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Cut Resistant Hand Protection

 

It is important to ensure that the right hand protection is of primary concern in every workplace. Lacerations are the #1 safety issue in most plants with common causes ranging from hand protection not being worn, poor compliance to PPE (personal protection equipment) programs and PPE simply misapplied. The COSTS of not doing so could be extremely heavy and are often not fully realized until after the fact. The Iceberg Principle for costs of injuries includes direct costs such as medical costs, workmen’s compensation and worker’s loss time. Indirect costs include hours lost to first aid, hours lost to assisting and transporting victims, hours lost to handling inquiries, cost of damaged equipment, administrative costs and lost hours used for investigation. These costs far outweigh the price of proper hand protection on all hands.  

On numerous occasions safety professionals in the supply chain walk into work situations where cost and safety are primary concerns. While most if not all companies put safety first, there is definitely a cost sensitivity that is hard to ignore. Advanced textile materials have come a long way in providing solutions that offer optimum protection at continuously more affordable prices. It therefore helps to have an understanding of these materials, the way they are tested and what those tests mean.  


Currently in North America there are two ASTM tests in practice to determine cut resistance of textile materials, one being the ASTM F1790-97 testing protocol and the other is the F1790-05 protocol. Both tests consist of a measurement of the amount of pressure applied to a razor blade while moving over the material in question without cutting through for 0.8 inches (05 Method) or 1,0 inches (97 Method). In principle, the higher the force/load (usually measured in grams) the material withstands, the better the cut resistance.  
 
Another process often referenced is the European standard EN388, which can be either a "Couptest" method for cut resistance or a TDM machine based test (a TDM machine test protocol is similar to ASTM). In general the Couptest consists of a circular blade moving back and forth across the material under a fixed force/load of 5 Newtons/500g while the blade rotates in the opposite direction to the back and forth movement. The test measures the number of repetitive cuts needed to cut through the material. The result is then compared to the cut resistance of a reference cotton material and provides a cut index.  As an example, an index of 5 means that the material is 5 times more cut resistant. The index is as follows:
   

Level 0:  <1.2x
Level 1:  1.2x – 2.4x
Level 2:  2.5x – 4.9x
Level 3:  5.0x – 9.9x
Level 4:  10.0x – 19.9x
Level 5:  >20x
 
The EN388 test is also accompanied by abrasion, tear and puncture tests.
One thing that must be noted is because of the way these various tests are performed and measured, there is no cross-reference between the European and North American tests. It is not possible or proper to equate any result in the ASTM testing to any result in the EN388 testing.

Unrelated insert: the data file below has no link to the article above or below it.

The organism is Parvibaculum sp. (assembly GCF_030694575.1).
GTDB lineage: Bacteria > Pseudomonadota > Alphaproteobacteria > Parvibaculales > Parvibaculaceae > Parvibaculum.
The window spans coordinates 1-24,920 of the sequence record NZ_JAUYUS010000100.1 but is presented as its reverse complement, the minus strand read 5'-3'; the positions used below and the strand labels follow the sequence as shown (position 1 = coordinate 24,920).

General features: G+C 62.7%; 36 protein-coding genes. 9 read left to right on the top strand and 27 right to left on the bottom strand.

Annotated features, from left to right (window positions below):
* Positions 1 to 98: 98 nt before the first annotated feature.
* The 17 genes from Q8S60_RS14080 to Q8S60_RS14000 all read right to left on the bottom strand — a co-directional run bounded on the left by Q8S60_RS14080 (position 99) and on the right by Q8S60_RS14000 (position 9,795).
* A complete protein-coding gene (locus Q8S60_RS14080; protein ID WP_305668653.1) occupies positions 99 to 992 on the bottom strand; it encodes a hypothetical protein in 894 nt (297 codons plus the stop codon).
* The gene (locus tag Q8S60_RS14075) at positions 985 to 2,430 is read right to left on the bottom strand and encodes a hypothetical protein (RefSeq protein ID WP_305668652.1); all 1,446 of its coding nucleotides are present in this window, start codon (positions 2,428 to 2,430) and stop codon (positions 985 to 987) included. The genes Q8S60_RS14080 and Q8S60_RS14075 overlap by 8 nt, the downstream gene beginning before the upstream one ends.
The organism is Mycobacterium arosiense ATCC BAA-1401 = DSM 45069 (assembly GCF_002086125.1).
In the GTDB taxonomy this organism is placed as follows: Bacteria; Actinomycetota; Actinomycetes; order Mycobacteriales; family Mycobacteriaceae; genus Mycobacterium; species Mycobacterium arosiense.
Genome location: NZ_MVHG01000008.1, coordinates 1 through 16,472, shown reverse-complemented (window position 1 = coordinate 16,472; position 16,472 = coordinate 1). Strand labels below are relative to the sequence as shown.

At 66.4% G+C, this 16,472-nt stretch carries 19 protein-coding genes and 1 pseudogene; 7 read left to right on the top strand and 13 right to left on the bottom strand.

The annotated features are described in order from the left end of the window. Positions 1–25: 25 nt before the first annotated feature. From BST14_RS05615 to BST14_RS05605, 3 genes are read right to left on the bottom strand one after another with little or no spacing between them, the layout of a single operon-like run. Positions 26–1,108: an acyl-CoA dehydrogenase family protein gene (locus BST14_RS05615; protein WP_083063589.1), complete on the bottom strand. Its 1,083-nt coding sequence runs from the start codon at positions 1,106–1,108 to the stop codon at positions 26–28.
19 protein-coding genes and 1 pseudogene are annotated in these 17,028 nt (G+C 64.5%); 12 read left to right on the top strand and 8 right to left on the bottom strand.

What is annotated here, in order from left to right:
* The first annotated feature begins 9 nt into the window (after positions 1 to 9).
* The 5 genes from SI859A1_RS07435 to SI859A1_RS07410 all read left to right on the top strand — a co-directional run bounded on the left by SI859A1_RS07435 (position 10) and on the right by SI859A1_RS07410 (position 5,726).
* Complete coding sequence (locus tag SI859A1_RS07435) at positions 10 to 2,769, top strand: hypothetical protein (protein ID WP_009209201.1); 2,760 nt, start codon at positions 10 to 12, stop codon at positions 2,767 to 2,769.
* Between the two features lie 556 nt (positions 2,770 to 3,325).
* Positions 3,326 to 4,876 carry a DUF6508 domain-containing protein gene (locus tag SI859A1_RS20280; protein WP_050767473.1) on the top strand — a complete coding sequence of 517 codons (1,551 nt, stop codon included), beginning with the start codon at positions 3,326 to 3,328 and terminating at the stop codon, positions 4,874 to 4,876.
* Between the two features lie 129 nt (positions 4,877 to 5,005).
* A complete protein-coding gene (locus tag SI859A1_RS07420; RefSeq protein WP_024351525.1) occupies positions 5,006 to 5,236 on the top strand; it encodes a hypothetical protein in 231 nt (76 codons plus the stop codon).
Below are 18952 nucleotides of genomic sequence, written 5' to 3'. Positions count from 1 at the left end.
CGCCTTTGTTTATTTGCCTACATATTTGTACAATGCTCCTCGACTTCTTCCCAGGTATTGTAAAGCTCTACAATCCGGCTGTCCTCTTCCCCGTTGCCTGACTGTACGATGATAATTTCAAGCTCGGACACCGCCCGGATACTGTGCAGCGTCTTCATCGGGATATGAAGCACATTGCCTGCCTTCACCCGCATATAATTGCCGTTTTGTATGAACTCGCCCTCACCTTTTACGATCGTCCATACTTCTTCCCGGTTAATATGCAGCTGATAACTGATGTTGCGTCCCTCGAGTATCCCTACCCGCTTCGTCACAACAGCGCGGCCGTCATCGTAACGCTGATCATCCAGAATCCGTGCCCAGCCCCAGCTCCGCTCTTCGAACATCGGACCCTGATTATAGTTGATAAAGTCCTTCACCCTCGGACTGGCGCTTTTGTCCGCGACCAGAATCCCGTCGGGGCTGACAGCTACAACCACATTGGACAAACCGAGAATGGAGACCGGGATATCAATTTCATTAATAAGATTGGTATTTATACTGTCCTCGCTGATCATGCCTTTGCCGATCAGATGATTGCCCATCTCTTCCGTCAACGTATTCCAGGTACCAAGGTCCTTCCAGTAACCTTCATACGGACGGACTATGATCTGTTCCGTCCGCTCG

The International Safety Equipment Association (ISEA) developed the "ANSI" table as a reference guide for test results from ASTM test protocols, these guidelines for cut resistance are: 

Level 0:  < 199g
Level 1:  200g – 499g
Level 2:  500g – 999g
Level 3:  1000g – 1499g
Level 4:  1500g – 3499g
Level 5:  >3500g

It is extremely important to understand the testing methods and testing levels quoted above and imperative to compare ‘apples to apples’. In North America safety specialists should ensure that firstly, the quoted levels are ANSI and not EN388 levels as they are not directly comparable. Further, even within the ANSI guidelines the spread is quite large for level 4 between 1500 and 3499 allowing for a vast and significant range of cut resistant products to achieve a cut level 4. Therefore it is always helpful to have not just the level that a particular product achieves but also the specific cut load (in grams) achieved in that range.  

While numbers and levels quoted above are extremely helpful in narrowing the range of product to use in a particular application it should not be the only qualifier. The testing and the subsequent level ratings simply provide a guideline which states that one material performed X and another material performed Y. One can gauge that if X>Y then the first material is more cut resistant – but only in the context of the test. Examining the tests, both are performed using a sharp razor blade under a controlled environment. In practice, most applications requiring cut resistance are not set in such a controlled environment. Some applications have parts that are oily, have a serrated edge or even have sparks and flames involved.  For these reasons, it is understandable to set a minimum level or cut test result as criteria for choosing hand protection, but not the only criteria. Careful examination of the application and any extraneous hazards which may be present, is an absolute necessity to select the correct or ideal hand protection.

Fo Abiad, President

Windsor Textiles Limited